On 5 November, 1940 the eastbound convoy HX 84 of thirty-seven merchant ships, escorted by the armed merchant cruiser HMS Jervis Bay, was attacked in mid-Atlantic by the German pocket battleship Admiral Scheer. The Jervis Bay, commanded by Captain Edward Fegen, charged at the enemy. Hopelessly out-gunned, she was blown out of the water by the Scheer's 11-inch guns.
Meanwhile, led by HX 84's commodore ship, the Cardiff tramp Cornish City, the merchantmen scattered under the cover of a smoke screen, were picked off one by one by the radar-equipped Admiral Scheer.
Captain Hugh Pettigrew, commanding the highly armed Canadian Pacific cargo liner Beaverford, began a desperate game of hide and seek with the Scheer, which continued until Beaverford was sunk with no survivors. Thanks to this sacrifice, incredibly only four other merchantmen were sunk.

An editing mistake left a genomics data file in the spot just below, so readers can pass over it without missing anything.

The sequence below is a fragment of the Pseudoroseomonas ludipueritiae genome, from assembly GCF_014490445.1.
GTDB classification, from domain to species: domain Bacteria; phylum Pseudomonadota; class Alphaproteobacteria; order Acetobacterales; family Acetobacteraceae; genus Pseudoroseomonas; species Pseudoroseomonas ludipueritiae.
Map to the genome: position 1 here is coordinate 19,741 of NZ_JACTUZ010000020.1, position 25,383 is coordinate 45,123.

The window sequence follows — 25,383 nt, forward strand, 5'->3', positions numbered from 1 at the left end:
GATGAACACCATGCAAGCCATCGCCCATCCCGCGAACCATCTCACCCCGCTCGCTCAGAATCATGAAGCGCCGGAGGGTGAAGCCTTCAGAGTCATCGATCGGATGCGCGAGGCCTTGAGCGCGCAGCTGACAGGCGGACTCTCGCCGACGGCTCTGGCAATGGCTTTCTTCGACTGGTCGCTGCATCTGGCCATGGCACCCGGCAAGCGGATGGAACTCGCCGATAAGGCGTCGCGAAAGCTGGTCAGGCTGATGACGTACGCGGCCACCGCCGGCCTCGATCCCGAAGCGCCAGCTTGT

Later the neutral flag Swedish freighter Stureholm, commanded by Captain Olander, picked up survivors from the Jervis Bay. Without this brave and dangerous gesture no one would have lived to tell the tale of the death throes of the Jervis Bay, whose Captain was awarded the VC.
Sadly, the history books only mention the Beaverford and the Stureholm in passing. This thrilling book puts the record straight.
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